Stir crazy: Noel Fielding in 'Luxury Comedy 2: Tales from Painted Hawaii'
comedyAs ‘Luxury Comedy’ returns, Noel Fielding on why mainstream success scares him and what the future holds for 'The Boosh'
Life and Style
Flow chart: Karl Landsteiner discovered blood types in 1900, yet scientists have still not come up with an explanation for their existence
lifeAll of us have one. Yet even now, it’s a matter of debate what they’re for
Arts and Entertainment
'Weird Al' Yankovic, or Alfred Matthew, at the 2014 Los Angeles Film Festival Screening of
musicHis latest video is an ode to good grammar. But what do our experts think he’s missed out?
Sport
Colombia's James Rodriguez celebrates one of his goals during the FIFA World Cup 2014 round of 16 match between Colombia and Uruguay at the Estadio do Maracana in Rio de Janeiro, Brazil
sportColombian World Cup star completes £63m move to Spain
Arts and Entertainment
booksThe best children's books for this summer
Life and Style
News to me: family events were recorded in the personal columns
techFamily events used to be marked in the personal columns. But now Facebook has usurped that
News
news
News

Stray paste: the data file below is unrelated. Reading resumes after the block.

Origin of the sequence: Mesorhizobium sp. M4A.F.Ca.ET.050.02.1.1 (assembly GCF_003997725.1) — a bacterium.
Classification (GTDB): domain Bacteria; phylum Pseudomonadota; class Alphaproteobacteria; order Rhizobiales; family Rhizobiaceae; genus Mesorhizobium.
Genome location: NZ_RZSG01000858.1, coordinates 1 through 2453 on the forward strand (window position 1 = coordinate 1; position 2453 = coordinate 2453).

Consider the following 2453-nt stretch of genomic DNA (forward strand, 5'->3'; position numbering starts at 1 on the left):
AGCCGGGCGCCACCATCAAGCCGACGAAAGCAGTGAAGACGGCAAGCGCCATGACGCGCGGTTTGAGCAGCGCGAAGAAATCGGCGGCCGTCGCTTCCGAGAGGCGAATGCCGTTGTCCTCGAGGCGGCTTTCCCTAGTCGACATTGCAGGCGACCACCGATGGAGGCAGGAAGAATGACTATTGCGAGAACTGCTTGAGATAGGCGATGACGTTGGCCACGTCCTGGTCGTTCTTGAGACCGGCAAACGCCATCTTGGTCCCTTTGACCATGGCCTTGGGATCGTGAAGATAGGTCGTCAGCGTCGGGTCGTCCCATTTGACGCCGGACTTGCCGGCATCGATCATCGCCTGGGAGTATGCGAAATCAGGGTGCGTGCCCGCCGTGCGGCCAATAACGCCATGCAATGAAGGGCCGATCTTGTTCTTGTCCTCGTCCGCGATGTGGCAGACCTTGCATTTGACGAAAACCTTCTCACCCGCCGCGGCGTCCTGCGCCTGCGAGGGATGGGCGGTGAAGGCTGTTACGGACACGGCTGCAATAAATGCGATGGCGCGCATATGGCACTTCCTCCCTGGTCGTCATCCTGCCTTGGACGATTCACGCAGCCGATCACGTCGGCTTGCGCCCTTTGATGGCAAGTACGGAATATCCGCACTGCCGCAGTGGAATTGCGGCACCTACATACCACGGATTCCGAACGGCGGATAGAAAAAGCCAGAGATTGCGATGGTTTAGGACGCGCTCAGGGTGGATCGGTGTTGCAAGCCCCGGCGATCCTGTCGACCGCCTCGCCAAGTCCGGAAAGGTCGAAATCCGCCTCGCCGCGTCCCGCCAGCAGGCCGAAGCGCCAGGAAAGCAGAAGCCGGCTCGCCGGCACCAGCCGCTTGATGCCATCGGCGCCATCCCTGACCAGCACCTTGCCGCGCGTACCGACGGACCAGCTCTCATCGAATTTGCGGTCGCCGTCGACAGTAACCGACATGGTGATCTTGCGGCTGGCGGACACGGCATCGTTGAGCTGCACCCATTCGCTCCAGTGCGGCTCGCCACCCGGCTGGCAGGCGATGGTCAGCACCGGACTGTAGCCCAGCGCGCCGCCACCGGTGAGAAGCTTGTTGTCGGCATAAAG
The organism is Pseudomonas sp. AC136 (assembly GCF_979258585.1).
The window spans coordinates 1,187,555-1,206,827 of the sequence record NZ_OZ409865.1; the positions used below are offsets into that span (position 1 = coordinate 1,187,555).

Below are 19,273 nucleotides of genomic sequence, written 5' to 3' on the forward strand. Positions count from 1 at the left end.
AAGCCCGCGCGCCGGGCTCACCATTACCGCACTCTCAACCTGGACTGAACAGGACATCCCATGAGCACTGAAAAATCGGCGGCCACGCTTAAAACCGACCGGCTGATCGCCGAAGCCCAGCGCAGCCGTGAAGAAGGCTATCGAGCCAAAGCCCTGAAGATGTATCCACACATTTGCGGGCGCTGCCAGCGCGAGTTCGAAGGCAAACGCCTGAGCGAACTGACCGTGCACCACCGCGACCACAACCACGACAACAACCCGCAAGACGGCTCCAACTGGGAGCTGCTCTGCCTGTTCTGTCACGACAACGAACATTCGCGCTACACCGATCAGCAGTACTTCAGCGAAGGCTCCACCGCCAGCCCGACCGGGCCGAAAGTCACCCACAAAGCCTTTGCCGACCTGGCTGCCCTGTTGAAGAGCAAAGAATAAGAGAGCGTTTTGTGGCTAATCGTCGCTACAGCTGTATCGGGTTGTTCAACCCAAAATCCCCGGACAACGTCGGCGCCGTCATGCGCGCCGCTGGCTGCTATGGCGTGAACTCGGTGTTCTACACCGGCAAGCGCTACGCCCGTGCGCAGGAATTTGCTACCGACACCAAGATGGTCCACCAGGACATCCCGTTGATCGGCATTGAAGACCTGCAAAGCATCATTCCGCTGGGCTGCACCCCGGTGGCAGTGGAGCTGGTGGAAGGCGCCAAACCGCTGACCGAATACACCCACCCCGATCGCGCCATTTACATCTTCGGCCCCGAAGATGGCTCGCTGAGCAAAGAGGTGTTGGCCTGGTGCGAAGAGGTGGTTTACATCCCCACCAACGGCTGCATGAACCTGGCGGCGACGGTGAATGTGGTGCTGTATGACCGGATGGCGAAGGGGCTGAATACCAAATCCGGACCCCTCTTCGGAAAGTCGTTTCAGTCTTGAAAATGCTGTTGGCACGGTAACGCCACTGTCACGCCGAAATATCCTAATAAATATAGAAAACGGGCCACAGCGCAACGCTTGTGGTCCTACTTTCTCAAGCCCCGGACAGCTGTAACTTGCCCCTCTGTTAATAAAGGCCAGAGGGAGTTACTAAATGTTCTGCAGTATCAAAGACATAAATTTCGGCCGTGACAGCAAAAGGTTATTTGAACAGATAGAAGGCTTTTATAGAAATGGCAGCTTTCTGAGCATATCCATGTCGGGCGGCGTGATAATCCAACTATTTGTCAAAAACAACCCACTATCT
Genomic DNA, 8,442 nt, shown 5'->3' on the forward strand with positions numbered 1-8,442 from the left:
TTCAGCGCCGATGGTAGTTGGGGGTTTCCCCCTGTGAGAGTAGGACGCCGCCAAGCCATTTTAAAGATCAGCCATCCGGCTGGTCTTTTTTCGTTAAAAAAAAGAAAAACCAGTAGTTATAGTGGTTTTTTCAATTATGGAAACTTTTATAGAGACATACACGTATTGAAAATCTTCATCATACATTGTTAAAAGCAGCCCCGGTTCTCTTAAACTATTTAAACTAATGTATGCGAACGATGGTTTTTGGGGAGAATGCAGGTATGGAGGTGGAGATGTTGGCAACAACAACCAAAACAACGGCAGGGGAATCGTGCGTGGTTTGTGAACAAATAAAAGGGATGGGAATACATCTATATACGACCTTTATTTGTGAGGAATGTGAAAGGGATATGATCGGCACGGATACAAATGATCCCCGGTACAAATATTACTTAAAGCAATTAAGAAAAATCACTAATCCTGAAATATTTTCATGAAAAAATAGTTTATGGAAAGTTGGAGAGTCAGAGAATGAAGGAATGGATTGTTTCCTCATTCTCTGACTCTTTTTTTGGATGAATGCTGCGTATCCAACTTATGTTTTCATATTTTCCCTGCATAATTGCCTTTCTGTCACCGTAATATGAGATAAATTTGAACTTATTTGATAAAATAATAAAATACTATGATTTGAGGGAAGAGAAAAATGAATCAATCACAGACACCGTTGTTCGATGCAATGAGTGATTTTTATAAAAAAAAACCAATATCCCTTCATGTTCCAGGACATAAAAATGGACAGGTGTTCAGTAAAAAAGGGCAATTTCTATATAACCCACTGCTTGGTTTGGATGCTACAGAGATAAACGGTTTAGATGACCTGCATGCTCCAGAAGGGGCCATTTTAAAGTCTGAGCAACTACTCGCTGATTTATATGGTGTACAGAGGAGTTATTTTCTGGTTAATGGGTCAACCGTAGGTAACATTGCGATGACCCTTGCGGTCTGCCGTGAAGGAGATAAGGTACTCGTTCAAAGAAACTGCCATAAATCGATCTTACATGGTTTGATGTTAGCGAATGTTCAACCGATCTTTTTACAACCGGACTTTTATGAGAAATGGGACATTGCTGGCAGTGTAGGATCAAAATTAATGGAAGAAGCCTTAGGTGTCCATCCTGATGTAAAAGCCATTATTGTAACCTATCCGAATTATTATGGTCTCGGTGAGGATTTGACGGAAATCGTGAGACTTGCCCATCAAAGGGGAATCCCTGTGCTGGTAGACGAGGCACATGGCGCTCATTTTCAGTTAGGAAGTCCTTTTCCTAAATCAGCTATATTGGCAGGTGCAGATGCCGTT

i100
Travel
Fair trade: the idea of honesty boxes relies on people paying their way
travelIt seems fraught with financial risk, but the policy has its benefits
News
people
Sport
Antoine Griezmann has started two of France’s four games so far
sport
Life and Style
Child's play: letting young people roam outdoors directly contradicts the current climate
lifeHow much independence should children have?
Arts and Entertainment
Tycoons' text: Warren Buffett and Bill Gates both cite John Brookes' 'Business Adventures' as their favourite book
booksFind out why America's richest men are reading John Brookes
Caption competition
Caption competition
Have you tried new the Independent Digital Edition apps?

Bleacher Report

Daily Quiz
Independent Dating
and  

By clicking 'Search' you
are agreeing to our
Terms of Use.

Day In a Page

Noel Fielding's 'Luxury Comedy': A land of the outright bizarre

Noel Fielding's 'Luxury Comedy'

A land of the outright bizarre
What are the worst 'Word Crimes'?

What are the worst 'Word Crimes'?

‘Weird Al’ Yankovic's latest video is an ode to good grammar. But what do The Independent’s experts think he’s missed out?
Can Secret Cinema sell 80,000 'Back to the Future' tickets?

The worst kept secret in cinema

A cult movie event aims to immerse audiences of 80,000 in ‘Back to the Future’. But has it lost its magic?
Facebook: The new hatched, matched and dispatched

The new hatched, matched and dispatched

Family events used to be marked in the personal columns. But now Facebook has usurped the ‘Births, Deaths and Marriages’ announcements